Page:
My good friend Peter Orr from North Down CC was working for the National Provincial Building Society in Omagh and he also played a few games in the early 1980s with talented ex-Woodvale player Ian Carroll. He confirmed it was Kesh who provided the biggest challenge.

The Midweek League dwindled over the years and eventually folded. However, Kesh Cricket Club changed to Western Counties and then to North Fermanagh, which is currently affiliated with the North-West Cricket Union.  The Midweek League faded because of the difficulty to recruit players, although Clogher Cricket Club was formed and for a short time played in the Northern Cricket Union.

Midweek cricket in the rural areas of Fermanagh and Tyrone faded, but in recent times a small group introduced an innovative league in the heart of rural cricket with the catchy name, the Border League.


The first Border League exchanges stared in 2014 between Clogher and Monaghan in a 7-match series.  Roy Nicholl from Clogher CC is credited with the innovation, and the following year Portadown Taverners and Dungannon were added.  It seems they found a better formula to play Midweek cricket between towns that were close to one and other.  There were other issues regarding Saturday cricket within the NCU with longer distances and player unavailability.  Clogher, Portadown and Dungannon eventually decided to withdraw from NCU Saturday cricket, and at the time Monaghan CC was an emerging club.  Also, the Border League had more flexible rules and regulations regarding fixtures, with an emphasis on social cricket.  One excellent innovation was the 8-ball 15 overs and when a bowler was guilty of a wide ball the opposition received 2 extra runs instead of another delivery.  In particular, it helped the inexperienced and young players were given the opportunity to play without punitive action from an Umpire.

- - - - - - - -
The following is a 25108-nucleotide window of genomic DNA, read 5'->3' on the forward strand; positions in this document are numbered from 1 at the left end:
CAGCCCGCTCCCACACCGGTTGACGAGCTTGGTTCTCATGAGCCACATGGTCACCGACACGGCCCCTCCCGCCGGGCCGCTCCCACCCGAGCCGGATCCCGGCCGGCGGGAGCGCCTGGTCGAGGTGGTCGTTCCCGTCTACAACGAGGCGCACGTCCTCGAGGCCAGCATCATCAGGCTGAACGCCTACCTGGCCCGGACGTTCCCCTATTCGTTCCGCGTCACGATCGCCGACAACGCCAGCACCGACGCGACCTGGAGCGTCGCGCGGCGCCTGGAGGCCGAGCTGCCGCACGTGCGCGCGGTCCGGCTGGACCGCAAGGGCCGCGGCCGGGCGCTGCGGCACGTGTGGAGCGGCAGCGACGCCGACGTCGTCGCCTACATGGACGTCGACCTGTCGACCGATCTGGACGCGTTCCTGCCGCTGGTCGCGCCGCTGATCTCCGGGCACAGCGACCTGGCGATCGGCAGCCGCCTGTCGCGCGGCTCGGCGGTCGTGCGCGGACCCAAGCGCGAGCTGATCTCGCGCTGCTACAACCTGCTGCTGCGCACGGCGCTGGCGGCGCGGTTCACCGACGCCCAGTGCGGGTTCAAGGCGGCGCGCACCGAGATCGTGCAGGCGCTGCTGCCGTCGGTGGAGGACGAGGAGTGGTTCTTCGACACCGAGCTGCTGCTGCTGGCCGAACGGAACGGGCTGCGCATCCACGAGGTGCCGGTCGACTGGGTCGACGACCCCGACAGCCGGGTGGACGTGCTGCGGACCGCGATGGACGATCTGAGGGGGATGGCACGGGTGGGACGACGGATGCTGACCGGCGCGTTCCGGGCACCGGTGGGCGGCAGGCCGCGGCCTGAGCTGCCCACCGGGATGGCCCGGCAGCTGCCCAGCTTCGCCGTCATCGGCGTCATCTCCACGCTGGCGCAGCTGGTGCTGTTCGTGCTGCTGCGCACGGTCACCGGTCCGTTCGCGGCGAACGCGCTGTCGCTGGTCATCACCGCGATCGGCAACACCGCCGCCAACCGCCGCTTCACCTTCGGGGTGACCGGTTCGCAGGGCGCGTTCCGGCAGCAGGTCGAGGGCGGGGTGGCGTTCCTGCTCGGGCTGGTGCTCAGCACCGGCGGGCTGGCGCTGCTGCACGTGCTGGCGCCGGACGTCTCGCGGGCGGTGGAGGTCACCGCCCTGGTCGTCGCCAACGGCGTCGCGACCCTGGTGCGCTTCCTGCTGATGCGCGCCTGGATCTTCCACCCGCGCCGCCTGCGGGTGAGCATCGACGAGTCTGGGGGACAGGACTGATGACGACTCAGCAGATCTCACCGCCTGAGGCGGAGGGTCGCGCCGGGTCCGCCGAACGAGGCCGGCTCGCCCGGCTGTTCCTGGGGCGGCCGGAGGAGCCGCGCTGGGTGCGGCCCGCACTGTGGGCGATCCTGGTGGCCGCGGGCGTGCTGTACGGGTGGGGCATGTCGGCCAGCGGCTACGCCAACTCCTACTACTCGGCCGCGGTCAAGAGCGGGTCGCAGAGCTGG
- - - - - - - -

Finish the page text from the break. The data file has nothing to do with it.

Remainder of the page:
Portadown Taverners won the inaugural competition in 2015, and in due course other clubs were added Millpark, Waringstown and Victoria.  The fact that they continue speaks for itself after six years.  Of course, different clubs have different reasons, despite some fiery exchanges as the season reaches an end in mid-July.  For example, Waringstown and Victoria have a surplus of players on Saturdays, and Midweek matches seem to be a sensible approach to keep cricketers involved.  Victoria has a few older players who prefer shorter Midweek matches with less pressure and the social camaraderie that follows.  Monaghan have two Saturday teams in the NCU, and they are an ambitious club.  They see Midweek cricket as a stepping-stone to Saturday cricket, but they are still very competitive.

The Border League clubs are not confined within their group as Clogher have played Enniskillen and Portadown Taverners have hosted the Ulster Grasshoppers CC, a nomadic club in existence for some 40 years.

The Border League works well for everyone in close proximity, and good luck to the League for the future.